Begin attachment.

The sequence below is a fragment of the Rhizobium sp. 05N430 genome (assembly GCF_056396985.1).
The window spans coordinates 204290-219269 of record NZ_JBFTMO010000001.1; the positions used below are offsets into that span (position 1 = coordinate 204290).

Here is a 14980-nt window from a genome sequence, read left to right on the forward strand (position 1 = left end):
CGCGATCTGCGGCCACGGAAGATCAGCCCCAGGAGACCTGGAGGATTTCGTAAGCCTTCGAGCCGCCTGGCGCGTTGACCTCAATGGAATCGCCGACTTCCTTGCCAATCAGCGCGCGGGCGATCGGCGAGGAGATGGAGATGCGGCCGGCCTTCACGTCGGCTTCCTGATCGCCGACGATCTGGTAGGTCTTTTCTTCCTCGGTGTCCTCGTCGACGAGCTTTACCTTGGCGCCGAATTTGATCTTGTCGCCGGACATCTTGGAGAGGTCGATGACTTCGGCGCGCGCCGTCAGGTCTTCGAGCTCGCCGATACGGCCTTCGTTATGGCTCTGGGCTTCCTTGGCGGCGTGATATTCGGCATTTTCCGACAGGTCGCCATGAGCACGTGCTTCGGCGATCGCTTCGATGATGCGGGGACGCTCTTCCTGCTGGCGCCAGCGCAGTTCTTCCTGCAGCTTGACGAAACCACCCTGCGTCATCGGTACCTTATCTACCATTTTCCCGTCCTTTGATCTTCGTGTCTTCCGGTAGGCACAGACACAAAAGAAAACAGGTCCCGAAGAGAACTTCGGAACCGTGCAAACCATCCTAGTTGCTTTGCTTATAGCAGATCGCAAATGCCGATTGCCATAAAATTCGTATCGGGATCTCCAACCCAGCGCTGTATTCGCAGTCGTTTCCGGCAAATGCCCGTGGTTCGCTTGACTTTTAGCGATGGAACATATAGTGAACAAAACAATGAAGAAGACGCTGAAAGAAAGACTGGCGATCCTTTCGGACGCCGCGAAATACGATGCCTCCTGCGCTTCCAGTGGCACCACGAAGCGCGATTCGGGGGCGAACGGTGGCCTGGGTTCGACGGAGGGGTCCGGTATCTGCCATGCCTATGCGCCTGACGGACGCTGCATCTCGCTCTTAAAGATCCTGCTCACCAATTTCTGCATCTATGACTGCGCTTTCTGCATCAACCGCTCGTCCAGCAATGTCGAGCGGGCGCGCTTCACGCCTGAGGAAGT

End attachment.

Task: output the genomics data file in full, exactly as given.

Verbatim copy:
The sequence below is a fragment of the Rhizobium sp. 05N430 genome (assembly GCF_056396985.1).
The window spans coordinates 204290-219269 of record NZ_JBFTMO010000001.1; the positions used below are offsets into that span (position 1 = coordinate 204290).

Here is a 14980-nt window from a genome sequence, read left to right on the forward strand (position 1 = left end):
CGCGATCTGCGGCCACGGAAGATCAGCCCCAGGAGACCTGGAGGATTTCGTAAGCCTTCGAGCCGCCTGGCGCGTTGACCTCAATGGAATCGCCGACTTCCTTGCCAATCAGCGCGCGGGCGATCGGCGAGGAGATGGAGATGCGGCCGGCCTTCACGTCGGCTTCCTGATCGCCGACGATCTGGTAGGTCTTTTCTTCCTCGGTGTCCTCGTCGACGAGCTTTACCTTGGCGCCGAATTTGATCTTGTCGCCGGACATCTTGGAGAGGTCGATGACTTCGGCGCGCGCCGTCAGGTCTTCGAGCTCGCCGATACGGCCTTCGTTATGGCTCTGGGCTTCCTTGGCGGCGTGATATTCGGCATTTTCCGACAGGTCGCCATGAGCACGTGCTTCGGCGATCGCTTCGATGATGCGGGGACGCTCTTCCTGCTGGCGCCAGCGCAGTTCTTCCTGCAGCTTGACGAAACCACCCTGCGTCATCGGTACCTTATCTACCATTTTCCCGTCCTTTGATCTTCGTGTCTTCCGGTAGGCACAGACACAAAAGAAAACAGGTCCCGAAGAGAACTTCGGAACCGTGCAAACCATCCTAGTTGCTTTGCTTATAGCAGATCGCAAATGCCGATTGCCATAAAATTCGTATCGGGATCTCCAACCCAGCGCTGTATTCGCAGTCGTTTCCGGCAAATGCCCGTGGTTCGCTTGACTTTTAGCGATGGAACATATAGTGAACAAAACAATGAAGAAGACGCTGAAAGAAAGACTGGCGATCCTTTCGGACGCCGCGAAATACGATGCCTCCTGCGCTTCCAGTGGCACCACGAAGCGCGATTCGGGGGCGAACGGTGGCCTGGGTTCGACGGAGGGGTCCGGTATCTGCCATGCCTATGCGCCTGACGGACGCTGCATCTCGCTCTTAAAGATCCTGCTCACCAATTTCTGCATCTATGACTGCGCTTTCTGCATCAACCGCTCGTCCAGCAATGTCGAGCGGGCGCGCTTCACGCCTGAGGAAGT